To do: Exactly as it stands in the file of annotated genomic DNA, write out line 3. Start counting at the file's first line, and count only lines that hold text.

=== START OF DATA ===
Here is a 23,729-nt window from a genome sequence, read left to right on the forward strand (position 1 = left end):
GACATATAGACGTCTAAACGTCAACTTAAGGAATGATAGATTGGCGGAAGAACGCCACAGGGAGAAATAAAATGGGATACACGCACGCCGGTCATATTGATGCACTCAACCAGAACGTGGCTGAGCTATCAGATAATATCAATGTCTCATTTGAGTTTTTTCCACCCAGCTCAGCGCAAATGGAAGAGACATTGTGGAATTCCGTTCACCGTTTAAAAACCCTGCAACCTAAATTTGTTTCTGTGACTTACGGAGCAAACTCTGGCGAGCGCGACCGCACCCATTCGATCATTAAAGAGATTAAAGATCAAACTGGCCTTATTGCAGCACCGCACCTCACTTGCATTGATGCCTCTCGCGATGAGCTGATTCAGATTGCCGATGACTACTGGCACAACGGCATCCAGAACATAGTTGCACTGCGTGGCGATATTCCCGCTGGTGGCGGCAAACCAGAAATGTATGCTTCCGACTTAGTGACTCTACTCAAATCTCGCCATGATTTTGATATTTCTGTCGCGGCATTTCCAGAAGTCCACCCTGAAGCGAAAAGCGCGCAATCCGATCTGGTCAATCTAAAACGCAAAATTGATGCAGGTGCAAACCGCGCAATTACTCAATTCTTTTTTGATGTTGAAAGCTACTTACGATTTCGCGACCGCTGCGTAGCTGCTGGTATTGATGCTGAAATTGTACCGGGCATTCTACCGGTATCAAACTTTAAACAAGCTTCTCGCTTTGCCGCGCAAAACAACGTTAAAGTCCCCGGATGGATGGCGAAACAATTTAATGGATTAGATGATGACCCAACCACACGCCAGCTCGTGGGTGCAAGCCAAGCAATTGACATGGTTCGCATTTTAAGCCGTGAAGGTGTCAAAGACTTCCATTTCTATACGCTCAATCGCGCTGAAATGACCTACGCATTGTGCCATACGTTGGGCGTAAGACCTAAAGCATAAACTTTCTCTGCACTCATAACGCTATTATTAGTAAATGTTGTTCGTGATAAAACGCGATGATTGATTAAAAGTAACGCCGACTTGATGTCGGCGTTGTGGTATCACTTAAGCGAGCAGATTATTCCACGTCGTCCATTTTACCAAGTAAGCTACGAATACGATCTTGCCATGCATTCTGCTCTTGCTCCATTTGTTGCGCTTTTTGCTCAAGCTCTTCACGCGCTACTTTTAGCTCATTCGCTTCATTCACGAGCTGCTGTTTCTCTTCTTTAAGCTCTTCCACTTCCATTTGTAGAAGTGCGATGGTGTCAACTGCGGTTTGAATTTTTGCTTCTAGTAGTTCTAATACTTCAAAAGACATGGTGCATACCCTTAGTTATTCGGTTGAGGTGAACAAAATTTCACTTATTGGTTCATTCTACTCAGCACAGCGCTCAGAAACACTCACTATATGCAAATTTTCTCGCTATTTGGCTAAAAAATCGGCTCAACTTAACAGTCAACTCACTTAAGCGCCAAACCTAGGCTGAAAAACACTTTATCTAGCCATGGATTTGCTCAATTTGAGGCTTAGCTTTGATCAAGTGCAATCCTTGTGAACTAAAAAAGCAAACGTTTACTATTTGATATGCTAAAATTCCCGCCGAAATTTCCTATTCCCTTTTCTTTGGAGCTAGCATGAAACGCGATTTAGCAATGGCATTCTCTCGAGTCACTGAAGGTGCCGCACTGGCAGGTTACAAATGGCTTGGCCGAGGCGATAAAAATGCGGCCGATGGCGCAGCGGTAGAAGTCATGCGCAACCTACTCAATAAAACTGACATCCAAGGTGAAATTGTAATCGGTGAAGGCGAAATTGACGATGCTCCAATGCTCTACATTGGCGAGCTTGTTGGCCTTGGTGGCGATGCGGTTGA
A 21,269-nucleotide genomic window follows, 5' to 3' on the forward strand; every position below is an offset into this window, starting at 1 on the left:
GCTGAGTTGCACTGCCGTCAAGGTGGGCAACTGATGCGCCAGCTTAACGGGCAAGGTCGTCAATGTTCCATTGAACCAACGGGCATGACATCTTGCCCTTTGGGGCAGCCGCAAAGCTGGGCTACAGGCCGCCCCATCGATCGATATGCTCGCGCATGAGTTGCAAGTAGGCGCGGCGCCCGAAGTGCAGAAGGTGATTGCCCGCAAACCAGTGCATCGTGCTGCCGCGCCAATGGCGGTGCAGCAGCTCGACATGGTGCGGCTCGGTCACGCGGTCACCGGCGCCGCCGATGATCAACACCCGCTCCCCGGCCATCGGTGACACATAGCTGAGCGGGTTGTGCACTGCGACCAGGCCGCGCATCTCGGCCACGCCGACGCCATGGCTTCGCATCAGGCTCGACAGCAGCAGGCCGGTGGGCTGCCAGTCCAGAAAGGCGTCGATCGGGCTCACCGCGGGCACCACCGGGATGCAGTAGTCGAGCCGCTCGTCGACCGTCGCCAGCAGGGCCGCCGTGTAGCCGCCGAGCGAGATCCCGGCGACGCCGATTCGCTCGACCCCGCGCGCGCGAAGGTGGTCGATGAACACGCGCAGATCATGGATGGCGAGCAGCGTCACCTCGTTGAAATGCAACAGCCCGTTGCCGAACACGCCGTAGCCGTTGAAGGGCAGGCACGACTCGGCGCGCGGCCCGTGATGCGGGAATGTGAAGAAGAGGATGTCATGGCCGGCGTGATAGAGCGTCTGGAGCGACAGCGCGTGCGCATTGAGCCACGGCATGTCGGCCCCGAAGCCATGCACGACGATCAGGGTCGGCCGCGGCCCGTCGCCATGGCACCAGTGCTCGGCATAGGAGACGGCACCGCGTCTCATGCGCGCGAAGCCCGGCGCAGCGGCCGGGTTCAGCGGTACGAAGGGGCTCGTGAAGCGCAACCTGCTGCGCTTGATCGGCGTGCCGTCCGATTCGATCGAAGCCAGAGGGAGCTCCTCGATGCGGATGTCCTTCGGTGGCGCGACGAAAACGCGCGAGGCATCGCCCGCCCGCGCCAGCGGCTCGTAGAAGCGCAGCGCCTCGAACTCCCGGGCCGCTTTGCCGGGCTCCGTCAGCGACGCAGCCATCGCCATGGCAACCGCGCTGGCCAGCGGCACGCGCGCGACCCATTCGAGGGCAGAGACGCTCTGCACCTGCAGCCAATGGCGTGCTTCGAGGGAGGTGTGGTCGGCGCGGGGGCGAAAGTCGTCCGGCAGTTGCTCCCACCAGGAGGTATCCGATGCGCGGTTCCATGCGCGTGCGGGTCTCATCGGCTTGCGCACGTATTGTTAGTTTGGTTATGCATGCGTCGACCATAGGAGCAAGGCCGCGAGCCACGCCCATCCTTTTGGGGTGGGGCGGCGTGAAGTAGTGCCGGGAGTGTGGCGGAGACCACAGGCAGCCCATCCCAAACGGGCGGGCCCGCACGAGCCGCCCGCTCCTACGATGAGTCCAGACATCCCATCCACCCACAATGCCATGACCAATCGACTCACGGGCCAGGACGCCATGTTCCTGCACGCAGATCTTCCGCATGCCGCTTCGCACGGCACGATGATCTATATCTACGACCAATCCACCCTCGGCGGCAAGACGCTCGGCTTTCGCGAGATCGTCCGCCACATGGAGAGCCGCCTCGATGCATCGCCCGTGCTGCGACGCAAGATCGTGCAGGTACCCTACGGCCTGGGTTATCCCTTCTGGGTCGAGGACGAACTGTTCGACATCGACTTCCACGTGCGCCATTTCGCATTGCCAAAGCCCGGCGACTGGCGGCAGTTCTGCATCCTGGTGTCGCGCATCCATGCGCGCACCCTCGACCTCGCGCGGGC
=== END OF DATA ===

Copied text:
A 21,269-nucleotide genomic window follows, 5' to 3' on the forward strand; every position below is an offset into this window, starting at 1 on the left: